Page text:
Jury Ultimately Believes Man over Police Officer, But It Is Ultimately a Costly Experience –
Mr. Ortega went out to take out his battery, and for some reason was confronted by the police.
The next day, based on a lengthy discussion with members of the jury, the Deputy DA on the case, Jennifer Davis, dismissed the possession of a slungshot charge, so they will not pursue it. Mr. Ortega was only convicted of a misdemeanor for being under the influence of meth – a charge that he would admit to.
“He was charged with possession of three objects that were considered to be felonies,” Public Defender John Sage, Mr. Ortega’s attorney, told the Vanguard.
One of these weapons was considered a slungshot. “What he had was a lock on the end of a chain that he used to lock his spare tire on his truck,” Mr. Sage said. He shoved the lock into his pocket. The chain was dragging so he tucked it into his belt.
The other objects were considered dirks or daggers – a concealed stabbing instrument. “The first one is a tire tool,” he said, a tool used to rough up the surface of the tire to patch it up. “He found one of those in the surface of his tire which was flattened. He pulled that out and put it in one of his back pockets.”
The second was a knife that Mr. Ortega claimed he had been using to scrape rust off cables in the car engine. In the process of doing work, he had clipped his pocket knife on the back of his belt, according to Mr. Sage’s opening remarks.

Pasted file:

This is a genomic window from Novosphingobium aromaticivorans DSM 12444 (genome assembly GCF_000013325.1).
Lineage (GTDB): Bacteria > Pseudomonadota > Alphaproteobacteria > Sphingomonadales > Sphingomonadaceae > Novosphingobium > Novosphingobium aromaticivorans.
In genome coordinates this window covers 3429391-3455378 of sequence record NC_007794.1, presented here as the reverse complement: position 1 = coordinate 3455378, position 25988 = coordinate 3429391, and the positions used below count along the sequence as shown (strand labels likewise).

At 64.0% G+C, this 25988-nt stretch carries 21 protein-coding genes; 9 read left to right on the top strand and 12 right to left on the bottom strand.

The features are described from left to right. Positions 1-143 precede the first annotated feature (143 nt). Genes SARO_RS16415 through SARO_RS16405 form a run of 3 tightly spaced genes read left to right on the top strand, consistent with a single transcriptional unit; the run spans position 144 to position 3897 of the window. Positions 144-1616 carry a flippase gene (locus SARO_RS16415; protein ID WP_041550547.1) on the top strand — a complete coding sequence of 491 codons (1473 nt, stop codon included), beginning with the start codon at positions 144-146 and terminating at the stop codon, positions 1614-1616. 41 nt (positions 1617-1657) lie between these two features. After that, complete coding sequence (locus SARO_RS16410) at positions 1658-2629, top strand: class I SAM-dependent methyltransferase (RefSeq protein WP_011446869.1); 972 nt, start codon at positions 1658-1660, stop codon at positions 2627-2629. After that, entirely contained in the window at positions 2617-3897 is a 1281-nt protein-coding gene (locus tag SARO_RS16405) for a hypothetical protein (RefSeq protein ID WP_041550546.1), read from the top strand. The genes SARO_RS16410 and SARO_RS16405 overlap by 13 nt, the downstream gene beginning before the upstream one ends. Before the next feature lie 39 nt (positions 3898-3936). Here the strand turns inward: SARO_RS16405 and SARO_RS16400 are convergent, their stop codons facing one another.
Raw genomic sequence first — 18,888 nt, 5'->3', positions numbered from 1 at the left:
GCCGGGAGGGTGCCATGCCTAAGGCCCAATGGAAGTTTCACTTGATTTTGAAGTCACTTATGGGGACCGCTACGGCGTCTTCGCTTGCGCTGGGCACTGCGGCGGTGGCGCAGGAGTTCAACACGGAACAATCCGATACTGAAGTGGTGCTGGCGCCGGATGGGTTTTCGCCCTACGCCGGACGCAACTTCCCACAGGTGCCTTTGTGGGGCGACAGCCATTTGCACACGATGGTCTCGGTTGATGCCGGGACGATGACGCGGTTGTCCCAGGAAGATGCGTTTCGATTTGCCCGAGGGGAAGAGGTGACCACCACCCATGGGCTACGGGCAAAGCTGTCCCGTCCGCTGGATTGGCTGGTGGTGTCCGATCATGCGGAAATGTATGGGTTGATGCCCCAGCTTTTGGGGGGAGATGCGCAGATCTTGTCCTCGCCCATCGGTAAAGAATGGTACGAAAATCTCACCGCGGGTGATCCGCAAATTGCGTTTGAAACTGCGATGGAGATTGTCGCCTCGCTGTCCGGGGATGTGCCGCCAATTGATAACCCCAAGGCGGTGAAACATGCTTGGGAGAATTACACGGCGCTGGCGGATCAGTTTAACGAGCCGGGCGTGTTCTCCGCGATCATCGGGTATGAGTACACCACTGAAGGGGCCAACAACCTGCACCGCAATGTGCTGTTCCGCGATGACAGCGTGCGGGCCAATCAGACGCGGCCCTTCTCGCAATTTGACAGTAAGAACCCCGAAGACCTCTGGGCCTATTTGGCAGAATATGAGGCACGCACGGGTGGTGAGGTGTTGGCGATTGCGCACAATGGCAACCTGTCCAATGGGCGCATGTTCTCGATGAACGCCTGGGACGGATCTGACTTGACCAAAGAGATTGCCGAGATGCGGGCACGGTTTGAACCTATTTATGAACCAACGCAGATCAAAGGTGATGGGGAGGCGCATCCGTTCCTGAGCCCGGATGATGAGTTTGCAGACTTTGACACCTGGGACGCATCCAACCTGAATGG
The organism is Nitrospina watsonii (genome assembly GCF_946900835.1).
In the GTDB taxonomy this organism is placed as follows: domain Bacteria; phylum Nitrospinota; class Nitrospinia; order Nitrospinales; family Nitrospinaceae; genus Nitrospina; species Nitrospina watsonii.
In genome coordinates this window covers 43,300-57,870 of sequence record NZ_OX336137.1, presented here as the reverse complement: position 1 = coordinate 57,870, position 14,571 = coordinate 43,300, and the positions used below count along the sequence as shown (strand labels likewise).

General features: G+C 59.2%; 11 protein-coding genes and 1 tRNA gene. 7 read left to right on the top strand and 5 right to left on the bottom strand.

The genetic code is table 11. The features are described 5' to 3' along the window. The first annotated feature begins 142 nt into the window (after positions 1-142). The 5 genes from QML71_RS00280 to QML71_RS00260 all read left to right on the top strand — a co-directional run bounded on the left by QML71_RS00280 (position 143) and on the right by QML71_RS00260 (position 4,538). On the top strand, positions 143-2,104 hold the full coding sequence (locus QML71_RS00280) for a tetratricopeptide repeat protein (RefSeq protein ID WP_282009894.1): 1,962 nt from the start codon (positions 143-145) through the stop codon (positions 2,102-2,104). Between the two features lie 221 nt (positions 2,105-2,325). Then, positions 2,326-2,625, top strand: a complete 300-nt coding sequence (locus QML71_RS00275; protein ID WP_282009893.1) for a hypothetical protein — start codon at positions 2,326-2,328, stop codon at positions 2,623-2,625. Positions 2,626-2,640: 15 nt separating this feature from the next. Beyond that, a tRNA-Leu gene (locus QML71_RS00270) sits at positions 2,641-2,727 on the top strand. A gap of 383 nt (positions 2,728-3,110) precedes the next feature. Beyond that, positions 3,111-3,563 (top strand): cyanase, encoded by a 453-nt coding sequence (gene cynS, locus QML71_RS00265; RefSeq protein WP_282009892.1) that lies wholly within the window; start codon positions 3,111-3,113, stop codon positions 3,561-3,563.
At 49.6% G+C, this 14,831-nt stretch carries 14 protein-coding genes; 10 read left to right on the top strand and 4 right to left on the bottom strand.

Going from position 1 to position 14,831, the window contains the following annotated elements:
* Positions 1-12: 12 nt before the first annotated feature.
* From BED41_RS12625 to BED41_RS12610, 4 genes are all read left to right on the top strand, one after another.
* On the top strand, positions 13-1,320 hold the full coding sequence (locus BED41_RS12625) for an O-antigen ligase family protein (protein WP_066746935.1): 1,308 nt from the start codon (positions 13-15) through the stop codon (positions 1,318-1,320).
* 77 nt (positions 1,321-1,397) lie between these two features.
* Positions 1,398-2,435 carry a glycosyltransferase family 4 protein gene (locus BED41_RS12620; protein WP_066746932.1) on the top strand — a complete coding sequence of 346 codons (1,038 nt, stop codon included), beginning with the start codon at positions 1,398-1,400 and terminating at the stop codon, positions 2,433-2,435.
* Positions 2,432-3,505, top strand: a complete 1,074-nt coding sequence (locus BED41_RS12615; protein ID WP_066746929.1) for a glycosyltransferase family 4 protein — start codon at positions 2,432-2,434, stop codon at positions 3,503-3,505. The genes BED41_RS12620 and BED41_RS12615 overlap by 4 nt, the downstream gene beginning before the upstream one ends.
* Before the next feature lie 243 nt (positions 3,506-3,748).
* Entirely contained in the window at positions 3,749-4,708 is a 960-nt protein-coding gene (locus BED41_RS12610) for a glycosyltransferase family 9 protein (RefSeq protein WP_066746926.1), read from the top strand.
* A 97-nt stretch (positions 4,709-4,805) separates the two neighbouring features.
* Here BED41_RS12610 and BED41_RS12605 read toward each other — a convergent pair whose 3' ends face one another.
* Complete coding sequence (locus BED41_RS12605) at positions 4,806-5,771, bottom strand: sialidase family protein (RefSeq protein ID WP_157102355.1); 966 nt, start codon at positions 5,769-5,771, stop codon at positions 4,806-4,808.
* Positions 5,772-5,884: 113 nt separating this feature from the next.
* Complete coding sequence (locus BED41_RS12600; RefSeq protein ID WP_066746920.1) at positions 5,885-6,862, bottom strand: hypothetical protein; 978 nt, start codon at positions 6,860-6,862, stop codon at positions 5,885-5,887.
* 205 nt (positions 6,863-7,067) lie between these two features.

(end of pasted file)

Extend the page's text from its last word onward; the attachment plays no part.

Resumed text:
Mr. Sage would explain to the jury that the defendant has been charged with three felonies for doing some work on his car in front of his residence.
However, the DA and the police that night would see it differently. Early in the morning on November 6, at 4:30 a.m., Officer Corey Fondersmith was dispatched to the Lincoln Apartments in Woodland.
He saw Mr. Ortega, on the ground floor of the apartments, by a green truck and holding a car battery. Officer Fondersmith told Ortega to put down the car battery, that he wanted to talk to him.
At this point he noticed a silver metal chain tucked into the front of Mr. Ortega’s belt and front pocket.
The defendant was jerking around, which led the officer to believe he might be under the influence of a stimulant. Moreover, it was cold outside, but the defendant was sweating a lot.
He told Mr. Ortega to turn around so he could do an officer safety search. Mr. Ortega interlocked fingers on back of head and spread his feet.
Officer Fondersmith called for backup because of concern for his safety.
He grabbed the chain, removed it from the belt and pulled it out of the pocket, and saw a metal lock. He showed Mr. Ortega the lock and asked what it was for.
Mr. Ortega, according to the officer’s tesitmony, said he used it for protection and intimidation.
Officer Fondersmith testified that he believed it to be a “street level slungshot.”
He then found an open blade in back of his belt and removed it. He then finished the pat down search, but nothing else was found.
Mr. Ortega gave the officer permission to search his pockets. Officer Fondersmith then found another knife, and an ice pick/tire punch.
Under cross-examination, the officer acknowledged he was called on a noise complaint against Mr. Ortega’s apartment, but there was no loud music when the officer arrived.
The officer remembered seeing a flat tire on the truck.
Mr. Sage asked the officer, “You’re not a tool guy, are you?” Officer Fondersmith had not referred to it as a tire punch in the prelimary hearing.
Mr. Sage continued, “So this is a tool. It is used by people who get a nail in their tire, to rough up the hole so a plug will stay put.”
Mr. Sage also noted that while they took pictures of each of the weapons, they did not take a photo of the battery. He noted Mr. Ortega was holding the battery with two hands.
Fernando Ortega would take the stand in his own defense. He acknowledged smoking meth at the party. He went outside because his friend said his lights in the truck were “piss yellow” and he believed he had a dead battery.